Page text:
In the 1960s, Avis Rent-a-Car used “We Try Harder,” as its company motto. Now, 50 years later, Avis has dropped the phrase from its company lexicon.
Unfortunately, it seems identity thieves and hackers have resurrected the phrase as inspiration for their crimes. Cybercriminals have advanced from merely stealing data from tax professionals to actively taking over the accounts they use to e-file income tax returns.
Account takeovers occur when a thief manages to steal or guess the username and password of a tax professional, enabling access of their computers or their online accounts. With these credentials, thieves can, for example, access a tax professional’s IRS e-Services account to steal their Electronic Filing Identification Number (EFIN) or access the pro’s software account to obtain critical taxpayer information.
Account takeovers are becoming more common within the tax industry, but other groups are affected, too. This comes from the annual identity theft report produced by Javelin Strategy and Research. This year, Javelin reported a surge in account takeover incidents nationwide after years of decline. Most of these incidents involved financial accounts. Javelin noted a 31 percent increase in the number of incidents between 2015 and 2016.
Here’s how account takeovers work: Thieves do their homework, perusing web sites and social media for clues about tax preparer’s email addresses and business activities. Then, they pose as a familiar organization - for example, IRS e-Services or a private-sector tax pro software provider - by sending a spear phishing email that appears similar to the IRS or the software provider. They may even pose as another tax professional, a familiar bank or, increasingly, a cloud-based storage provider.
Spear phishing emails use links or an attachment that may load malware onto computers to capture keystrokes, eventually giving the thieves access to user credentials when the real users log into their accounts. The thieves may pose as a potential client, emailing an attachment that claims to contain tax information but is really infected with keystroke logging malware.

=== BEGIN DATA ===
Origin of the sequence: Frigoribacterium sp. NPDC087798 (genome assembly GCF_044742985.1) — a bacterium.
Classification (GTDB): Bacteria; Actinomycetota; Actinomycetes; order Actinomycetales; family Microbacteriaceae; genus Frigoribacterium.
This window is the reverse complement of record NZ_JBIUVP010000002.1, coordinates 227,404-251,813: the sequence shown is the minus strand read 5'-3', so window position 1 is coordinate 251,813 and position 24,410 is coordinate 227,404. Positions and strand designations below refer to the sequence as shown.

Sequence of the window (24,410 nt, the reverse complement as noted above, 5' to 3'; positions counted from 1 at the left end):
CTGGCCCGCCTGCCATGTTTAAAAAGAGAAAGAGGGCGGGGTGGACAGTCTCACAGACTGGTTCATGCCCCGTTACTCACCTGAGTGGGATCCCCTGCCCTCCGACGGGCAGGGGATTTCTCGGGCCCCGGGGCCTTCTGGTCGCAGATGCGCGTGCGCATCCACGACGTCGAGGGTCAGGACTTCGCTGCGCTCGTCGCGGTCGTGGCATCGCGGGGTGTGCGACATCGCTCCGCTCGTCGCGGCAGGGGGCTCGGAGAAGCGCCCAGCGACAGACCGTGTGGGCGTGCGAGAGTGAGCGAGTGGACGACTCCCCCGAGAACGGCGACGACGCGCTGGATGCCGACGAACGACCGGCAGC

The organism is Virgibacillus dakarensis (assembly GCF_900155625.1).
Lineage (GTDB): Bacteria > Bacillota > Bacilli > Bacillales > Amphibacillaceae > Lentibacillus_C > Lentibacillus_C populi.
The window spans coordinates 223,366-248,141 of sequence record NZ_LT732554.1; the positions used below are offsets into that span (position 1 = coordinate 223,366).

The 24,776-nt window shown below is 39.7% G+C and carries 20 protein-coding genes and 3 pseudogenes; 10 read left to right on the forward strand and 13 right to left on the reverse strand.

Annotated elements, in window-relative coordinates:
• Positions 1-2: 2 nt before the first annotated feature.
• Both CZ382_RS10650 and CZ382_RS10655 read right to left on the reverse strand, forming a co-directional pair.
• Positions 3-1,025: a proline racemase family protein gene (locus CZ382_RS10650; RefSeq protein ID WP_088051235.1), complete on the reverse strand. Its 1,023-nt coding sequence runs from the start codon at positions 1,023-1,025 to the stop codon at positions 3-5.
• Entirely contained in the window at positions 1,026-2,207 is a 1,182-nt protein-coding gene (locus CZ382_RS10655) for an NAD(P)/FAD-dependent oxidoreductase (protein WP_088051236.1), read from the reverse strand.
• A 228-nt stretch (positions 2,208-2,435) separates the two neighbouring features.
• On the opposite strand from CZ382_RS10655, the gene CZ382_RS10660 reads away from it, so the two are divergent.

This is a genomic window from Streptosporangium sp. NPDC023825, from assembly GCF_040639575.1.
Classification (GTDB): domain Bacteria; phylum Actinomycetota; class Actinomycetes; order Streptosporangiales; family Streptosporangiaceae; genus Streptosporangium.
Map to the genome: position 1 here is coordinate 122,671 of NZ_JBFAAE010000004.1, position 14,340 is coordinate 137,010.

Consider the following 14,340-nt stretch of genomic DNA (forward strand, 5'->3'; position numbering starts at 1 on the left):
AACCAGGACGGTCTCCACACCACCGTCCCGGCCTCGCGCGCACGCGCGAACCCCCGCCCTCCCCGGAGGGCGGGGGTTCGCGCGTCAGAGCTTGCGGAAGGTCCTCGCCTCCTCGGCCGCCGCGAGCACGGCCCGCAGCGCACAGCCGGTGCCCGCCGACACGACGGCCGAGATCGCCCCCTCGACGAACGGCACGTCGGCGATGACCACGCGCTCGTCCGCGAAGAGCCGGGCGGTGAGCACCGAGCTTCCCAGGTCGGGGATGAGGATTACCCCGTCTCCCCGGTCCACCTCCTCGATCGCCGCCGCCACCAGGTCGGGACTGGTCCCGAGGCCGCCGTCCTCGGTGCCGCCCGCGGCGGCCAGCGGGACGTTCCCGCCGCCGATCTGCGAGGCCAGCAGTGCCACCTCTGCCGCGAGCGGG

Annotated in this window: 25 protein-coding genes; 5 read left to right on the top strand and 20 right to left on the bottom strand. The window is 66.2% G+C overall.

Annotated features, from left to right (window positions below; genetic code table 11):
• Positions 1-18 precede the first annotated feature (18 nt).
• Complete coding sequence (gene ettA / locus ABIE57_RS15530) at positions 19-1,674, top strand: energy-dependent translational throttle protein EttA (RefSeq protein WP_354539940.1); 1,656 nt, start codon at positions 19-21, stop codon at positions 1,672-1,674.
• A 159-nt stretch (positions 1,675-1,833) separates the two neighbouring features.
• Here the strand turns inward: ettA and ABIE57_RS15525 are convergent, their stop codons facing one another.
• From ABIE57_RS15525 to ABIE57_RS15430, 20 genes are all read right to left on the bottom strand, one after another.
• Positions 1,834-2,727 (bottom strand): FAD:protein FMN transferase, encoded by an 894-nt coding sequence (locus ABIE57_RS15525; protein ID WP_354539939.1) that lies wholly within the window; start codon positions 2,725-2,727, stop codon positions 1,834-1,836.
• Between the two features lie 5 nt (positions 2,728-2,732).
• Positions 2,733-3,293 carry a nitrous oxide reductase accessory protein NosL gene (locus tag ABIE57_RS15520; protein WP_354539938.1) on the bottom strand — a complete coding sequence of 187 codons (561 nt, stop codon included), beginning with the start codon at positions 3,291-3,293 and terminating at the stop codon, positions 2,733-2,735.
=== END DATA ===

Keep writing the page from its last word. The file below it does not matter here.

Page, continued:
Here’s an example of a spear phishing email that tries to masquerade as a legitimate message from the IRS’ e-Services division:
As with most phishing e-mails, this example hints it might not be legitimate by the details in the message itself. The message misspells “eService;” the IRS uses the term e-Services (with a hyphen). Bad grammar (such as “you will loose your account) points to a writer with a poor command of the English language. Also, the message contains short URLs in their links, a sign that the real location of the linked material is being hidden.
The big giveaway here: IRS e-Services does not send emails except through its own Quick Alerts system.
Tax pros who get an email like this should pay special attention to the links in the email. Tax pros can hover their cursors over a suspicious link to see the destination, which may be a URL like: bit.ly; ow.ly; or tinyurl.com, as opposed to an actual IRS.gov URL. The suspicious link takes the practitioner to a website designed to appear as the actual e-Services login page. Here’s one example of a fake web page:
If a tax pro gives his credentials by logging in to a site like this, the cybercriminals can immediately use them to access accounts and steal EFINs. These in turn can be used either to e-file a fraudulent income tax returns, or to sell to another identity thief. But it doesn’t stop there. Once they have the tax professional’s login and password, the identity thief may be able to use a Power of Attorney and a Centralized Authorization File (CAF), allowing them to access clients’ transcripts.
Practitioners who reuse usernames and passwords across multiple online accounts may find that, if they are compromised, the hackers have accessed those other online accounts as well.
Increasing awareness about account takeovers is part of the “Don’t Take the Bait” campaign aimed at tax professionals. This is the second part of a special 10-week series aimed at increasing security awareness in the tax community. It is part of the Protect Your Clients; Protect Yourself effort. The IRS, state tax agencies and the tax industry, working together as the Security Summit, urge practitioners to learn to protect themselves from account takeovers.
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